Oxford quantum computing spinout announces $100M funding round led by Japan’s SBI

Oxford quantum computing spinout announces 0M funding round led by Japan’s SBI

Oxford University physics spinout Oxford Quantum Circuits (OQC) recently announced the launch of Toshiko, a 32-qubit quantum computing services platform, alongside a $100-million Series B funding round led by Japan’s SBI Group’s investment arm.

The company claims that Toshiko is the “world’s first enterprise ready quantum computing platform.”

OQC is working in partnership with Equinix, Nvidia, Amazon Web Service and McKinsey to “bring quantum out of the lab” and pave the way for “quantum advantage.”

Quantum advantage is a point of technological refinement at which a quantum computer is capable of solving a problem that no traditional binary computer could solve within a feasible amount of time.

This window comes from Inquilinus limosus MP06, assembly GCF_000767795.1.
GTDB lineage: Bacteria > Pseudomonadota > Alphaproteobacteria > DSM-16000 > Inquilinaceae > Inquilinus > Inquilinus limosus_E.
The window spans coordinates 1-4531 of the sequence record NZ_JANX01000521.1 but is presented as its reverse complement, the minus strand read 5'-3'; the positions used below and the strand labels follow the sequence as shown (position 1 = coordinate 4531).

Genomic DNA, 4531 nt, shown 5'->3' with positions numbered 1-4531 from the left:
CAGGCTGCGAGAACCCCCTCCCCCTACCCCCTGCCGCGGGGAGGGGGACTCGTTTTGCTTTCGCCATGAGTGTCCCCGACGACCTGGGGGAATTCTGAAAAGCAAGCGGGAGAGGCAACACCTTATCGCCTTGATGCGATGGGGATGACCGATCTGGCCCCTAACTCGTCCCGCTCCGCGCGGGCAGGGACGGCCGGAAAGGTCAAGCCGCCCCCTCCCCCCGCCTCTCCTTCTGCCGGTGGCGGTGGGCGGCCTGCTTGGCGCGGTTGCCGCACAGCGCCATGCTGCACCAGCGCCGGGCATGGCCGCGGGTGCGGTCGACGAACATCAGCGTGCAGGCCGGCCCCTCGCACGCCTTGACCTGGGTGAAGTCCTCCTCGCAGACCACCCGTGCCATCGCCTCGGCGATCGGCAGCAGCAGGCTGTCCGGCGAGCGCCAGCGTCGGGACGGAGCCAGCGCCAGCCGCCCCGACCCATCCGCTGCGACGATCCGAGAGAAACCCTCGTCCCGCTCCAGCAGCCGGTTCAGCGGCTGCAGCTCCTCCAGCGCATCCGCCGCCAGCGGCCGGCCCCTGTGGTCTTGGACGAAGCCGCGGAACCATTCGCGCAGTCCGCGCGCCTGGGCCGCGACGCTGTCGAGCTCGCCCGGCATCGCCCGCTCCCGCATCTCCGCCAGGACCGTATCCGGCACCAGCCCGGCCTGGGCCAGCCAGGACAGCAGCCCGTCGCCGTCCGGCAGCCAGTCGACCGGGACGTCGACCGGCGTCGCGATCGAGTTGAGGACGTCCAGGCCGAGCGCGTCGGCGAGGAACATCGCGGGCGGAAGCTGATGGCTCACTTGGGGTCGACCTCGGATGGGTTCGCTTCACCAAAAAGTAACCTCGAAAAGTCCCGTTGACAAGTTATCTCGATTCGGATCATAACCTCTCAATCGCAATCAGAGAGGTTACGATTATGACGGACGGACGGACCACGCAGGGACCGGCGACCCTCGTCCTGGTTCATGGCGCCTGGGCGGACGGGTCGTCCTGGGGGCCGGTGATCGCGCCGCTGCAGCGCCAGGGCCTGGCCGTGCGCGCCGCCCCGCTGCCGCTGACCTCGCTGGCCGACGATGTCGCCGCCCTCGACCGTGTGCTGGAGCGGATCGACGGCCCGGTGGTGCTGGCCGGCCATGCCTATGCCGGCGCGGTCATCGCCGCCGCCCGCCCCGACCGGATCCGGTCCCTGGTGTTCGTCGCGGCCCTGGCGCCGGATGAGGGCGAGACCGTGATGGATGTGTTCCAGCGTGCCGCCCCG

There have been numerous claims of quantum advantage in the past decade, most notably by both Google and IBM, but, as of now, there is no industry-wide consensus.

While most quantum computing systems are still considered experimental, the onset of hybrid and cloud-based classical/quantum systems and the arrival of the industry’s first on-site commercial quantum platforms have led the sector to focus on enterprise solutions.

Tim Costa, director of HPC and quantum at Nvidia, said in a press release:

“Addressing the grand challenges of tomorrow requires the seamless integration of quantum with the GPU-accelerated supercomputing of today. By combining OQC Toshiko with the NVIDIA GH200 Grace Hopper Superchip through NVIDIA CUDA Quantum, a platform for integrated quantum-classical computing, OQC can better empower businesses and researchers to make breakthroughs across industries and in critical scientific domains.”

OQC is also announcing the launch of a $100-million Series B round. The fund raise will be led by Japan’s SBI Investments and will be joined by Oxford Science Enterprises (OSE), University of Tokyo Edge Capital Partners (UTEC), Lansdowne Partners, and OTIF.

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The company previously raised approximately $43 million in Series A funding. According to OQC, both its Series A and Series B funding rounds represented the largest respective quantum computing startup funding rounds in United Kingdom history.